• A global GDP insult. Building on the idea of critical supply chain disruptions and shortages, it is a safe bet that the world economy will take a hit now that various products cannot be manufactured and sold. Rather than a gentle slow-down that can be easily managed, the risk I see here is akin to a large wrench being tossed into a delicate transmission. The risk springs less from how much you slow down, but rather how fast you do it. This global GDP hit will further expose the weakness at the periphery, probably taking down the weaker players once and for all.

The main story line here is that Japan is a critical and embedded player in both the financial and productive economies, and it has suddenly, almost instantly, been taken off-line. We don't know what might happen next, but we should be prepared for anything.

My Advice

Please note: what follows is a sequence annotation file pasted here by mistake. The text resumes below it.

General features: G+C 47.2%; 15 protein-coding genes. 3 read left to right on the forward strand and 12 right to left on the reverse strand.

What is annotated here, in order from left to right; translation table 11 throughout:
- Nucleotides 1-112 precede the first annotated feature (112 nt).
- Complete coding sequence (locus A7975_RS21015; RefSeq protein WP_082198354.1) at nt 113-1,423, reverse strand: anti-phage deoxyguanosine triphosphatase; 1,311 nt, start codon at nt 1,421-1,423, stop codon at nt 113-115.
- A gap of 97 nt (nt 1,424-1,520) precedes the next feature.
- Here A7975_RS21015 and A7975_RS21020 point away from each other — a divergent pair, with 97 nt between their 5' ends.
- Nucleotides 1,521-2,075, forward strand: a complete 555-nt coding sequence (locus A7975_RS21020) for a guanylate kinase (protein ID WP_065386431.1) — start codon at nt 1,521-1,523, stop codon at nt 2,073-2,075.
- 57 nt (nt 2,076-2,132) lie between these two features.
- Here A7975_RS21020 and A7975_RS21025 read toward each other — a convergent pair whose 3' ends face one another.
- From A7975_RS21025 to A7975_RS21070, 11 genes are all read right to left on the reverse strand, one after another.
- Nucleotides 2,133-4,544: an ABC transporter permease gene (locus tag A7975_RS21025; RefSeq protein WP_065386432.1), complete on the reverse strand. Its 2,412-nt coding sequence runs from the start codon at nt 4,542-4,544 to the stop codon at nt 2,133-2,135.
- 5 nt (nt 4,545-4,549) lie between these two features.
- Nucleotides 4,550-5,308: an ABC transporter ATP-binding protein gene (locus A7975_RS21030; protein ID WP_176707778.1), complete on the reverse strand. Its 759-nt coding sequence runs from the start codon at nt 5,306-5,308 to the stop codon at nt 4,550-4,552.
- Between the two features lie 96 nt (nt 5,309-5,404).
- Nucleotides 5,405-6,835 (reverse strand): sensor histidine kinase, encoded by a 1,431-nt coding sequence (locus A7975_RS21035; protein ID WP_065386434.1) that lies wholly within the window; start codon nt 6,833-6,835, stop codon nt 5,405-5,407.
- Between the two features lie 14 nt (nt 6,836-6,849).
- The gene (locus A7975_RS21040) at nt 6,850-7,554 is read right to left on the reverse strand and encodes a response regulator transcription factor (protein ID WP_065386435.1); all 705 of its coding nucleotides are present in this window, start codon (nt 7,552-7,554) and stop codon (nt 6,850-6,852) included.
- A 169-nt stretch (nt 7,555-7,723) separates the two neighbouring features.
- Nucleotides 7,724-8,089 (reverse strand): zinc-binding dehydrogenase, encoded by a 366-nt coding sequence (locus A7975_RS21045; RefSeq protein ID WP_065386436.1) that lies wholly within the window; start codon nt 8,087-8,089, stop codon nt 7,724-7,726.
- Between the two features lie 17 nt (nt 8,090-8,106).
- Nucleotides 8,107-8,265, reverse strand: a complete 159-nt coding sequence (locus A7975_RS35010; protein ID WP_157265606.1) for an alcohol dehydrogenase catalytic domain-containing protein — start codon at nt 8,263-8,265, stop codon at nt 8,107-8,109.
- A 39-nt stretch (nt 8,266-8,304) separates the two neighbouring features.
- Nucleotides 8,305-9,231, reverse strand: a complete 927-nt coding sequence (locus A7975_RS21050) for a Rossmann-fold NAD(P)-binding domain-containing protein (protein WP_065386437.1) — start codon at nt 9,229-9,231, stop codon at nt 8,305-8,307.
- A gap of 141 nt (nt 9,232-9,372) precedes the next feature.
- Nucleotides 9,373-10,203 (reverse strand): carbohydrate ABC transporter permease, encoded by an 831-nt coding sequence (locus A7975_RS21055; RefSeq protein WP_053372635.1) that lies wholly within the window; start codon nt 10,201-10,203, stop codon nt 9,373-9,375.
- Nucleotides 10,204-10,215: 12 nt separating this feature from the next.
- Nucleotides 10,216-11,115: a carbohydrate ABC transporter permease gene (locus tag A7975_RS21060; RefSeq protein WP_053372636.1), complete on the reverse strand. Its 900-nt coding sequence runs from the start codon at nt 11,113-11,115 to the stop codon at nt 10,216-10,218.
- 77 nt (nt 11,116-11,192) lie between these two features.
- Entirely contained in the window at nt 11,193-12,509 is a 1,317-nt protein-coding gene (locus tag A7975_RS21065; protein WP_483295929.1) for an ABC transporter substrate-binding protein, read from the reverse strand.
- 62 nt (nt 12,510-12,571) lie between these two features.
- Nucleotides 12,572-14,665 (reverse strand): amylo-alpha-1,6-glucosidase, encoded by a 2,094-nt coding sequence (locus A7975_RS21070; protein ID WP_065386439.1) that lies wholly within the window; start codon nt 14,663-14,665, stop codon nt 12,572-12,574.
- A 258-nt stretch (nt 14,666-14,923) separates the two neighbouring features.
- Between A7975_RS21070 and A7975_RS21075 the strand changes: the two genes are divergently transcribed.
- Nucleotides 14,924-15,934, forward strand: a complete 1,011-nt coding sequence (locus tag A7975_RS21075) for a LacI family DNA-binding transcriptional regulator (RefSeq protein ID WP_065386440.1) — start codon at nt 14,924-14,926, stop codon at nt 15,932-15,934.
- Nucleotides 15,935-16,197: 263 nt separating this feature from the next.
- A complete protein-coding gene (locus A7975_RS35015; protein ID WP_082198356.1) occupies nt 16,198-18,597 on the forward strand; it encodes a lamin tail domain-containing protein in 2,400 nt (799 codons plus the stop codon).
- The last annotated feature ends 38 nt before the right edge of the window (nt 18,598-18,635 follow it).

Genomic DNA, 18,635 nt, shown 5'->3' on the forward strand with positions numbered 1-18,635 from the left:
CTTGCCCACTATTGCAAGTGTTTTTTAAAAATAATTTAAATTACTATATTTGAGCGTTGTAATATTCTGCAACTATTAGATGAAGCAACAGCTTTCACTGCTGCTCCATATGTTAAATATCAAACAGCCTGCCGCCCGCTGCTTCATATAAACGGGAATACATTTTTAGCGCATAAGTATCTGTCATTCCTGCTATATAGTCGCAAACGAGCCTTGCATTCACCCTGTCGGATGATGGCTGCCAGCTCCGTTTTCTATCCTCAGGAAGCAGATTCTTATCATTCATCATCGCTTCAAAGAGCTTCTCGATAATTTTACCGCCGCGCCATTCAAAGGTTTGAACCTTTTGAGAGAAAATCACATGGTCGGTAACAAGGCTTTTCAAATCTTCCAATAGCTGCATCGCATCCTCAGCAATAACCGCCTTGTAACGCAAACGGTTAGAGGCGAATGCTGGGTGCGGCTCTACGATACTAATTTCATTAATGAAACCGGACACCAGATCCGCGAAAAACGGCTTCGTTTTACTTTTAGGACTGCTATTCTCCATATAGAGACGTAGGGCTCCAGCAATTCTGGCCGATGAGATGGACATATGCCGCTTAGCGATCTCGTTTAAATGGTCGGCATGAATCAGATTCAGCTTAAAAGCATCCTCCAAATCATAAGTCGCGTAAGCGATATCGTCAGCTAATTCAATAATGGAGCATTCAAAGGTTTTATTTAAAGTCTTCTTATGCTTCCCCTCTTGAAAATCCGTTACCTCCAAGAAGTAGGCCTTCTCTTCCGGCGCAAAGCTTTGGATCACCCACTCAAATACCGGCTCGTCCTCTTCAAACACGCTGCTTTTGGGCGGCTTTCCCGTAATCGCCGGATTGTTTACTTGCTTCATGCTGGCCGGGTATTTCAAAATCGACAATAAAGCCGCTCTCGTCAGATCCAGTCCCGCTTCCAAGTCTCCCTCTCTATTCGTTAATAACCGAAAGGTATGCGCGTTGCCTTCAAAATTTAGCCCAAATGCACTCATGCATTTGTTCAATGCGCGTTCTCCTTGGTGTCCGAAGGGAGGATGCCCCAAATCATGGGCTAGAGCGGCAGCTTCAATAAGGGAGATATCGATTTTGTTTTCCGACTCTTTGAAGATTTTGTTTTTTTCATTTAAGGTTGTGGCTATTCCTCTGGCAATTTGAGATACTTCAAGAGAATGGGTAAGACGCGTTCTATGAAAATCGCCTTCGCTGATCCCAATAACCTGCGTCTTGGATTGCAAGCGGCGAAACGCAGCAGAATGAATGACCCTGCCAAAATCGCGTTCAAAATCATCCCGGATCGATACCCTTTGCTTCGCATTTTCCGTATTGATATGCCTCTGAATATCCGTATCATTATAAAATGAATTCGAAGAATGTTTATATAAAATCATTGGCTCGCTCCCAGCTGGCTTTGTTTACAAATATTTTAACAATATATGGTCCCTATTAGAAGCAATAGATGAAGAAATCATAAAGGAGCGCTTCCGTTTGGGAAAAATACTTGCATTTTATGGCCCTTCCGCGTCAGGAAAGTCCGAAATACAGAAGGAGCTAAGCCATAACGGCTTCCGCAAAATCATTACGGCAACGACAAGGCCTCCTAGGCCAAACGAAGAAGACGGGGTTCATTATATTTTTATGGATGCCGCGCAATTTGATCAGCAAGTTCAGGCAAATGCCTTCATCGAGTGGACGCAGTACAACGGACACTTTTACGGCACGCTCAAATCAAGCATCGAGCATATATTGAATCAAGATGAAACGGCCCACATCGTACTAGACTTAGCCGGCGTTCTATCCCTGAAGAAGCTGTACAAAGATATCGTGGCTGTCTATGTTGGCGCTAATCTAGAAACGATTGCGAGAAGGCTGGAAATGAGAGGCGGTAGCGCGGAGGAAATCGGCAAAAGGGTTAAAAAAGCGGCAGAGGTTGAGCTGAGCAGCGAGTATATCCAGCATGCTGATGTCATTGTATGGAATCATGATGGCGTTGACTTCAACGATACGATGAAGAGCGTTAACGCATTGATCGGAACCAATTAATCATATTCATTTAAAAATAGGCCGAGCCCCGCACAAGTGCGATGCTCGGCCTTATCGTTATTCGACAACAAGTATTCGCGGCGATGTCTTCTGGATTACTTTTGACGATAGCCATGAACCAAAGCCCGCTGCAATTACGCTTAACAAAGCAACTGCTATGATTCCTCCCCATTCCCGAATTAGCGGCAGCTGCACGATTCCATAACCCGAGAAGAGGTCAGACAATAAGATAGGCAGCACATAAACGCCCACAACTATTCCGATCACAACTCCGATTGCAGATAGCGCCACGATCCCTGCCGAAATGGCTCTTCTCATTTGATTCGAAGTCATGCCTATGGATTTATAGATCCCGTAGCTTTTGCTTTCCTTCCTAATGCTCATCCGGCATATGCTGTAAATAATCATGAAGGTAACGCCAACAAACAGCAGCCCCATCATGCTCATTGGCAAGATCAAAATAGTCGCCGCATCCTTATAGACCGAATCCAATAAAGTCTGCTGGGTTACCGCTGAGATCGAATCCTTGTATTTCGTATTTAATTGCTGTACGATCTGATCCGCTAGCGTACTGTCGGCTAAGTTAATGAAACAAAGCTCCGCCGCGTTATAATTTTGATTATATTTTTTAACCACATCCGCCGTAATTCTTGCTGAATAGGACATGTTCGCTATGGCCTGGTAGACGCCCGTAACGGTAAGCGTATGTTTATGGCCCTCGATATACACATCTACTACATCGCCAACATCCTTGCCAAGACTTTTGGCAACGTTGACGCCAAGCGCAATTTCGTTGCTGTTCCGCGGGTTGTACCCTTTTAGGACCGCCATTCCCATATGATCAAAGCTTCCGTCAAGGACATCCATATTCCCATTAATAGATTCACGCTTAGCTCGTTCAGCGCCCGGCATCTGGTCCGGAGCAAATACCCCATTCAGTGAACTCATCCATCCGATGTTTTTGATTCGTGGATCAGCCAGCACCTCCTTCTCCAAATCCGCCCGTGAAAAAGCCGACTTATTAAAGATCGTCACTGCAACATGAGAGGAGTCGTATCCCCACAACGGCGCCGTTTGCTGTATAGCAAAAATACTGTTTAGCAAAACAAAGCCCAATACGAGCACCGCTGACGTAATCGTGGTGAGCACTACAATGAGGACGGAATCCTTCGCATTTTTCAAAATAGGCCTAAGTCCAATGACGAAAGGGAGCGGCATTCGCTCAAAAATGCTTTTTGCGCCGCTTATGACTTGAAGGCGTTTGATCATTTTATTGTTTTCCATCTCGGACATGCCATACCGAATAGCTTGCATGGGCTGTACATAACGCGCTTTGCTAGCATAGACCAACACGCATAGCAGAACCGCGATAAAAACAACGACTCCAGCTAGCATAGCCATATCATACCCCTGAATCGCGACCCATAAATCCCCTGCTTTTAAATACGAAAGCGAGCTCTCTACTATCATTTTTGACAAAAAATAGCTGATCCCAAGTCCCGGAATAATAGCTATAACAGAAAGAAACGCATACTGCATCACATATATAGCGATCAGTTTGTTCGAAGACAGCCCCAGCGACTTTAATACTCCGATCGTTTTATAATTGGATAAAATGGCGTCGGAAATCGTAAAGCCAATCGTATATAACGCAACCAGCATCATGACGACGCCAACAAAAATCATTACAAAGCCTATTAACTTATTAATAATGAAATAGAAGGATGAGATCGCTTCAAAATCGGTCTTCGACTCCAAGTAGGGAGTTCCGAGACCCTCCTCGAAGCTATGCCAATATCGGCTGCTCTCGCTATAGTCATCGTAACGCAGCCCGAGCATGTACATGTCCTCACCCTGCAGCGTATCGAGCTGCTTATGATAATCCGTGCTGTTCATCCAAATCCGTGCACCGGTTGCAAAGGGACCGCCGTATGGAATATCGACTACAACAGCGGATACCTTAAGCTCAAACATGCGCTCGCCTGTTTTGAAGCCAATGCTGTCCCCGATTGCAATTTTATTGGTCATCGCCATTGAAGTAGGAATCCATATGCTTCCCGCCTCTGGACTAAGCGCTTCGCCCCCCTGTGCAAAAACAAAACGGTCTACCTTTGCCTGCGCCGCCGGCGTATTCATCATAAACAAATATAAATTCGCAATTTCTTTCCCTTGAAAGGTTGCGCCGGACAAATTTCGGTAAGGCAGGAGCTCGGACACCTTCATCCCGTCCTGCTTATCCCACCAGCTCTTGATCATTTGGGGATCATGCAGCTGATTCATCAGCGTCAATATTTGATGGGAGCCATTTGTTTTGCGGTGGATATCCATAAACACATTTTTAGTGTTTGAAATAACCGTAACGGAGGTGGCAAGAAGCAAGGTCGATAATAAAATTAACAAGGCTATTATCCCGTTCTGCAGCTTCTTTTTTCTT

Recently I had advised readers to be ready for a big downturn linked to the idea of a QE cessation. I am going to retract that somewhat (almost entirely), because this Japan crisis will provide all the political cover necessary for more printing.

Nonetheless, a market rout is on, but for entirely different reasons than I first projected.

At any rate, the time to move to cash from stocks is slipping quickly past, if not already gone, but if you haven't made that move yet, you should consider waiting for the next "Bernanke bounce" in which a few hundred billion are tossed into the kitty to stabilize the markets.

This alert is going to be a living document in the sense that I will be constantly updating it as time goes on and events unfold. The first stage of my advice centers on the basics. You need to have all of your basic preparations completed at this time. Food, water, medical kits, shelter, cash out of the bank, and all the rest should absolutely be in place at this time.

Get the basics done. Now.